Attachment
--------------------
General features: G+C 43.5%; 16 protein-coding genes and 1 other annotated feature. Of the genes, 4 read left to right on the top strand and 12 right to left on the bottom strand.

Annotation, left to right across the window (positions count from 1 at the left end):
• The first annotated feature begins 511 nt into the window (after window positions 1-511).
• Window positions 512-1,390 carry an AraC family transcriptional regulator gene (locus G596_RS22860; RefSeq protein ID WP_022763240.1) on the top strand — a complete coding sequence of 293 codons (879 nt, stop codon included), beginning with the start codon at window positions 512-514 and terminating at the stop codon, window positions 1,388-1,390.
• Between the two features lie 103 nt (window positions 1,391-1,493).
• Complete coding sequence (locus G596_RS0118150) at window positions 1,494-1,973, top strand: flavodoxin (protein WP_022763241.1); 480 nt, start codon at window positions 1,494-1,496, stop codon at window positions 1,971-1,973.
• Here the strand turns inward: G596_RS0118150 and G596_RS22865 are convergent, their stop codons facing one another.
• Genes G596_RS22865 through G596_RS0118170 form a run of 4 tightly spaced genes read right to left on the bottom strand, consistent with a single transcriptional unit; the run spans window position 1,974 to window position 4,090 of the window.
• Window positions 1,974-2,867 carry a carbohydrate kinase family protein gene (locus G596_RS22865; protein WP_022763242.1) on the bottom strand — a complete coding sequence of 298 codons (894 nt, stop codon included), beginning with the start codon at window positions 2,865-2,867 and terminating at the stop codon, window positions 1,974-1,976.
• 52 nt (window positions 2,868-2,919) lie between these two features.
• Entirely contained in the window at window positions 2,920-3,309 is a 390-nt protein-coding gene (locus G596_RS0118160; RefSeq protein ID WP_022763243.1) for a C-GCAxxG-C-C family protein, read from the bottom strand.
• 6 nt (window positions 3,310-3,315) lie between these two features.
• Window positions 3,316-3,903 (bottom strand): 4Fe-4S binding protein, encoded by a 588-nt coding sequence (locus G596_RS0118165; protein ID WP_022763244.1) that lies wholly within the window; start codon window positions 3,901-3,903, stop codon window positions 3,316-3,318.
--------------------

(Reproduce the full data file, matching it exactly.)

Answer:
General features: G+C 43.5%; 16 protein-coding genes and 1 other annotated feature. Of the genes, 4 read left to right on the top strand and 12 right to left on the bottom strand.

Annotation, left to right across the window (positions count from 1 at the left end):
• The first annotated feature begins 511 nt into the window (after window positions 1-511).
• Window positions 512-1,390 carry an AraC family transcriptional regulator gene (locus G596_RS22860; RefSeq protein ID WP_022763240.1) on the top strand — a complete coding sequence of 293 codons (879 nt, stop codon included), beginning with the start codon at window positions 512-514 and terminating at the stop codon, window positions 1,388-1,390.
• Between the two features lie 103 nt (window positions 1,391-1,493).
• Complete coding sequence (locus G596_RS0118150) at window positions 1,494-1,973, top strand: flavodoxin (protein WP_022763241.1); 480 nt, start codon at window positions 1,494-1,496, stop codon at window positions 1,971-1,973.
• Here the strand turns inward: G596_RS0118150 and G596_RS22865 are convergent, their stop codons facing one another.
• Genes G596_RS22865 through G596_RS0118170 form a run of 4 tightly spaced genes read right to left on the bottom strand, consistent with a single transcriptional unit; the run spans window position 1,974 to window position 4,090 of the window.
• Window positions 1,974-2,867 carry a carbohydrate kinase family protein gene (locus G596_RS22865; protein WP_022763242.1) on the bottom strand — a complete coding sequence of 298 codons (894 nt, stop codon included), beginning with the start codon at window positions 2,865-2,867 and terminating at the stop codon, window positions 1,974-1,976.
• 52 nt (window positions 2,868-2,919) lie between these two features.
• Entirely contained in the window at window positions 2,920-3,309 is a 390-nt protein-coding gene (locus G596_RS0118160; RefSeq protein ID WP_022763243.1) for a C-GCAxxG-C-C family protein, read from the bottom strand.
• 6 nt (window positions 3,310-3,315) lie between these two features.
• Window positions 3,316-3,903 (bottom strand): 4Fe-4S binding protein, encoded by a 588-nt coding sequence (locus G596_RS0118165; protein ID WP_022763244.1) that lies wholly within the window; start codon window positions 3,901-3,903, stop codon window positions 3,316-3,318.